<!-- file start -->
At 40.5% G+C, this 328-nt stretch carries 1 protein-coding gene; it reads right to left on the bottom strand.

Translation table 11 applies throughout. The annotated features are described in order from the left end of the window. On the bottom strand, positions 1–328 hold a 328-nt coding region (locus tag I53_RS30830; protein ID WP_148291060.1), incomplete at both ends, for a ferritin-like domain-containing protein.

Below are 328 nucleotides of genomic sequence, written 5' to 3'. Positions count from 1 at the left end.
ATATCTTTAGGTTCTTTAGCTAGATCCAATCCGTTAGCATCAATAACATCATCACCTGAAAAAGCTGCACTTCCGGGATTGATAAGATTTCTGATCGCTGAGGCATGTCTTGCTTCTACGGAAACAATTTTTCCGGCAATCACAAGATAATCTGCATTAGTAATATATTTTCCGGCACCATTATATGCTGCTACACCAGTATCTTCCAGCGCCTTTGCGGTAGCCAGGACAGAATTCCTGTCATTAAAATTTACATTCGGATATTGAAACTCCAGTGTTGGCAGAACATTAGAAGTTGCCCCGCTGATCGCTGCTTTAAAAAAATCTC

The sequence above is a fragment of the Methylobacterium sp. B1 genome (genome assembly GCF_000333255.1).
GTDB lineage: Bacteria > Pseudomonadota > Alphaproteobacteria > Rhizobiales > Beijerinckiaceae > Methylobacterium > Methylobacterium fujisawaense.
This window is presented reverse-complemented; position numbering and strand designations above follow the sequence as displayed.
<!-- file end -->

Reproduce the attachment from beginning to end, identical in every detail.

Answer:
At 40.5% G+C, this 328-nt stretch carries 1 protein-coding gene; it reads right to left on the bottom strand.

Translation table 11 applies throughout. The annotated features are described in order from the left end of the window. On the bottom strand, positions 1–328 hold a 328-nt coding region (locus tag I53_RS30830; protein ID WP_148291060.1), incomplete at both ends, for a ferritin-like domain-containing protein.

Below are 328 nucleotides of genomic sequence, written 5' to 3'. Positions count from 1 at the left end.
ATATCTTTAGGTTCTTTAGCTAGATCCAATCCGTTAGCATCAATAACATCATCACCTGAAAAAGCTGCACTTCCGGGATTGATAAGATTTCTGATCGCTGAGGCATGTCTTGCTTCTACGGAAACAATTTTTCCGGCAATCACAAGATAATCTGCATTAGTAATATATTTTCCGGCACCATTATATGCTGCTACACCAGTATCTTCCAGCGCCTTTGCGGTAGCCAGGACAGAATTCCTGTCATTAAAATTTACATTCGGATATTGAAACTCCAGTGTTGGCAGAACATTAGAAGTTGCCCCGCTGATCGCTGCTTTAAAAAAATCTC

The sequence above is a fragment of the Methylobacterium sp. B1 genome (genome assembly GCF_000333255.1).
GTDB lineage: Bacteria > Pseudomonadota > Alphaproteobacteria > Rhizobiales > Beijerinckiaceae > Methylobacterium > Methylobacterium fujisawaense.
This window is presented reverse-complemented; position numbering and strand designations above follow the sequence as displayed.